About

About
Completeness
Credits
Methodology

About

This page contains information specific to Pennsylvania. For additional information about the project, please see also the project About page.

Completeness

Incorporation events for all known boroughs, cities, and towns, along with all known home rule charter, optional charter, and optional plan adoptions, have been identified. Well over 95% of these events include primary source citations. Further, over 95% of current boroughs and cities have primary source citations for actions granting them the power to operate under the Borough Code or the Third Class City Code, respectively, in lieu of a legislative special charter. It is likely that over 90% of boundary changes to boroughs and cities from 1871 through 1974 have been identified. Annexations before 1871 may only be contained in municipal records, and are more likely to remain unidentified. Boundary changes after 1974 are also more likely to remain unidentified, in part due to the large increase in the volume of court records, in part due to confusion as to the court division in which these matters were to be filed, in part due to the difficulty of finding cases of this nature in the Common Pleas Case Management System (CPCMS) because of its focus on criminal matters, and in part due to both the lack of statutory guidance and the higher likelihood of improvident records disposition actions for annexation referenda only filed with the county board of elections.

All known townships have had a preliminary review to identify the probable formation date. Counties in Southeastern Pennsylvania formed prior to 1750 have mostly had detailed review of either road dockets or county commissioner minutes to determine when a township first had officers or taxes assessed. In most other counties, primary source citations for township formations and boundary changes may only be available when entered in the same court dockets as borough, city, and town events, and may be limited to after 1850. Often, court dockets may leave out key information, such as when or whether an action was finally approved, or may omit township formation events altogether. In these cases, court papers have only been examined in any detail in a limited number of counties.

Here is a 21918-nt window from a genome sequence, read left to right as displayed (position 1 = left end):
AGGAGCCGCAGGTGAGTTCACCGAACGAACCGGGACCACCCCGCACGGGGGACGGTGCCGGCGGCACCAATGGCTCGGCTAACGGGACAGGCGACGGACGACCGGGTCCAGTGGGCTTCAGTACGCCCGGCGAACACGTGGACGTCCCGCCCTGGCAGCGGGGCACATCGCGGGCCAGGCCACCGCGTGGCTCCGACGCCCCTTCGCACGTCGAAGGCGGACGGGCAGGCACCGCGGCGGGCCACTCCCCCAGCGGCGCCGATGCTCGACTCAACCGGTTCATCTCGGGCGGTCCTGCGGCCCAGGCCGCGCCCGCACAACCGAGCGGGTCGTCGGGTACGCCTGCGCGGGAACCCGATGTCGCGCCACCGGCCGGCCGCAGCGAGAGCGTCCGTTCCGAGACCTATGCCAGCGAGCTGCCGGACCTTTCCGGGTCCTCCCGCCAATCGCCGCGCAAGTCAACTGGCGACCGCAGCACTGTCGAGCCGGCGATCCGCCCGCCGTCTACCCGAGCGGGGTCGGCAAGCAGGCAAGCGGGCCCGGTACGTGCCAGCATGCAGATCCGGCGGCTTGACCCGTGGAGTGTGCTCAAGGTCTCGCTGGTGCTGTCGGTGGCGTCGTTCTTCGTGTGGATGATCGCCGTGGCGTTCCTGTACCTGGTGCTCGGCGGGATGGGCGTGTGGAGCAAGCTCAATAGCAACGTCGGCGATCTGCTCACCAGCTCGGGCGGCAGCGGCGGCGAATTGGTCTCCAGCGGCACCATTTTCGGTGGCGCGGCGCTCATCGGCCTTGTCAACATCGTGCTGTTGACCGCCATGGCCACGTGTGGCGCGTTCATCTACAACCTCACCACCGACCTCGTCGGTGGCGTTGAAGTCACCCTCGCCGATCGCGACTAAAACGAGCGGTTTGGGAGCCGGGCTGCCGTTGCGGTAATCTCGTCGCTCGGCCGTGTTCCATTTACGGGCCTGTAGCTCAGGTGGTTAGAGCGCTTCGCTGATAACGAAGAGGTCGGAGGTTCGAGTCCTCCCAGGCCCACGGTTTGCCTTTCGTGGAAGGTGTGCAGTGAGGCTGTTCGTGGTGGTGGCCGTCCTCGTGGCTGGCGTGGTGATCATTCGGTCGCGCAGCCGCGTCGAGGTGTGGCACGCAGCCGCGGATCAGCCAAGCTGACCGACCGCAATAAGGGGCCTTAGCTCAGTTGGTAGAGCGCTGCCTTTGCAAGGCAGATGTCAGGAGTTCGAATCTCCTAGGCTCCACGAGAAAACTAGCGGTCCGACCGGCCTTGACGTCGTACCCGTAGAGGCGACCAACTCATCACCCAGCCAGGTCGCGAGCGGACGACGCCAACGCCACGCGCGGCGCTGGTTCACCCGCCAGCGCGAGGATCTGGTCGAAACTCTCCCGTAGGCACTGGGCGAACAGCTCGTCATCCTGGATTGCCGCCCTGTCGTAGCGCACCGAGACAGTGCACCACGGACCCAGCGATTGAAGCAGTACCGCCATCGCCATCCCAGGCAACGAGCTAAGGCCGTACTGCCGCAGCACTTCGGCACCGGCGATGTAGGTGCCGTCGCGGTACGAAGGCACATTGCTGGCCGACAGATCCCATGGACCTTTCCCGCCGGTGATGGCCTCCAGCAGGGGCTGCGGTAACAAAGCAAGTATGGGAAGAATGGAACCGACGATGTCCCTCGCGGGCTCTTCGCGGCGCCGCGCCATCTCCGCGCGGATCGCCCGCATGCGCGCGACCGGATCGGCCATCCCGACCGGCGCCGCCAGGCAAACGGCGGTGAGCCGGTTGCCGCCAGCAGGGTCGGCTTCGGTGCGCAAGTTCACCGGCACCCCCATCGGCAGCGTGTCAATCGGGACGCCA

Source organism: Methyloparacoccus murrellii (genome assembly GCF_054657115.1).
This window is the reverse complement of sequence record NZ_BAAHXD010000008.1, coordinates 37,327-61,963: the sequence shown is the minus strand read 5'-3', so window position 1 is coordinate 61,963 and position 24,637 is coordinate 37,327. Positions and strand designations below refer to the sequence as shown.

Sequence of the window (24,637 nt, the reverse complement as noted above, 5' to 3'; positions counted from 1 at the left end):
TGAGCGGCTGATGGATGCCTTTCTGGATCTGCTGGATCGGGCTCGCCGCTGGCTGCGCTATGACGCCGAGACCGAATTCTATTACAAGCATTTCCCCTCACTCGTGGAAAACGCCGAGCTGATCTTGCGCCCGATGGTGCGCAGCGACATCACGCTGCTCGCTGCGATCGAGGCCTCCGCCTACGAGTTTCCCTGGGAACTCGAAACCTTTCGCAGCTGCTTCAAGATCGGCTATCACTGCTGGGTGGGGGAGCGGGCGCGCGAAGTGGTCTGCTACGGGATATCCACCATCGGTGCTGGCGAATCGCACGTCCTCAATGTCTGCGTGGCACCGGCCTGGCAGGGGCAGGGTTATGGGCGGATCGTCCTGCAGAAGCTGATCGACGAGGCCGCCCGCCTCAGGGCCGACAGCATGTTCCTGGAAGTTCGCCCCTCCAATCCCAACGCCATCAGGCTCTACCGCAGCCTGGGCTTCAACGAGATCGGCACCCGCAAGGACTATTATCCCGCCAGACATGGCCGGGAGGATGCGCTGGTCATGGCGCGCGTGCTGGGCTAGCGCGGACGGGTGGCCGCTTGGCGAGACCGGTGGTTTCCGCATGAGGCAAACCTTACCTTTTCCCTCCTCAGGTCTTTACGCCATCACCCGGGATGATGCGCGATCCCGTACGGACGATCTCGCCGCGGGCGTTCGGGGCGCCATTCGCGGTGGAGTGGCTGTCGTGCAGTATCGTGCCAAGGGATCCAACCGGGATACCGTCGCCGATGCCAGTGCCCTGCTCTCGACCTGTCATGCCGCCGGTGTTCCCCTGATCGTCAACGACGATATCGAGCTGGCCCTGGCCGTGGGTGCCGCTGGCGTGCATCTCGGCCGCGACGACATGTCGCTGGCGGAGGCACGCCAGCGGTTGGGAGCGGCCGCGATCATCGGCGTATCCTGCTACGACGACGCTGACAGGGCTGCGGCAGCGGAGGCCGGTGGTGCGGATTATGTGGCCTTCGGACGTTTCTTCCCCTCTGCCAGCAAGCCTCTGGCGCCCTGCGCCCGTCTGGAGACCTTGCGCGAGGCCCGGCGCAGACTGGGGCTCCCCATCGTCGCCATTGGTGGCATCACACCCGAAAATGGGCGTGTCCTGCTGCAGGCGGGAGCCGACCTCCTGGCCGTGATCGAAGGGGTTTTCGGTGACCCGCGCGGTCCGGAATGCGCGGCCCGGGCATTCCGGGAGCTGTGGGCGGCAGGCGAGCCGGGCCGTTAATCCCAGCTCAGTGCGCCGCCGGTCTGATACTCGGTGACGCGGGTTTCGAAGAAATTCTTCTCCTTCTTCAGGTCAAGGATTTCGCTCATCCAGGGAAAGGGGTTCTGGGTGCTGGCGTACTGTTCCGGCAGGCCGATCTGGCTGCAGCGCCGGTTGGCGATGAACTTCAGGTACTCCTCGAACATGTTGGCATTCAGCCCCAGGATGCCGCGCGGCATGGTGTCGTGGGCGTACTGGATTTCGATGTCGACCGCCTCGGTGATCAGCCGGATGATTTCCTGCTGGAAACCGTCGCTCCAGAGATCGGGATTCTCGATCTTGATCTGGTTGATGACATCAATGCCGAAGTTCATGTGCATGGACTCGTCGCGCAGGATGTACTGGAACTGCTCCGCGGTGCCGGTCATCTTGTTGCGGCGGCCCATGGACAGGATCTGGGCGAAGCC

Credits

Special thanks to Tom Yoset, of Meadville, Pa., for allowing me to incorporate his Crawford County Historical Borough Boundaries and Historical Township Boundaries pages into this resource, and for his wealth of knowledge on the county's records.

Plaudits are also given to the information professionals at the State Archives of Pennsylvania and State Library of Pennsylvania, who have gone above and beyond to provide the highest levels of access to their records despite ongoing budget cuts and renovations. Many thanks also to the many other municipal, county, and state officials who have opened their records for this project.

Methodology

At the outset, the project's scope was limited to one county. The Recorder of Deeds's Charter Index and the Clerk of Courts's Miscellaneous Index were examined to locate pertinent matters. Court dockets were also reviewed both to locate pertinent matters and abstract relevant facts. Codes of ordinances for municipalities were examined for references to annexations, and ordinances were examined in a number of borough halls. Where records were missing or incomplete but references to boundary changes were found either in county records or published county histories, newspapers were consulted for copies of legal notices and general articles concerning court actions. Historical state codes were examined to determine the legal procedures and the agencies involved in such matters. A database was created to organize the information in a standardized fashion.

The scope of the project was expanded statewide, prioritizing boroughs and cities over townships, and prioritizing later events over newer. Geographic changes notes in published U.S. Census Bureau reports were transcribed from 1870 through the present, and pertinent information was abstracted into the database. Later, U.S. Census Bureau correspondence with municipal engineers and secretaries, which formed the basis for many of the notes, were examined and abstracted in part. Several counties surrounding the pilot county were also visited, also initially examining the Recorder of Deeds's Charter Index, some dockets held by the Clerk of Courts, and municipal codes held by county law libraries.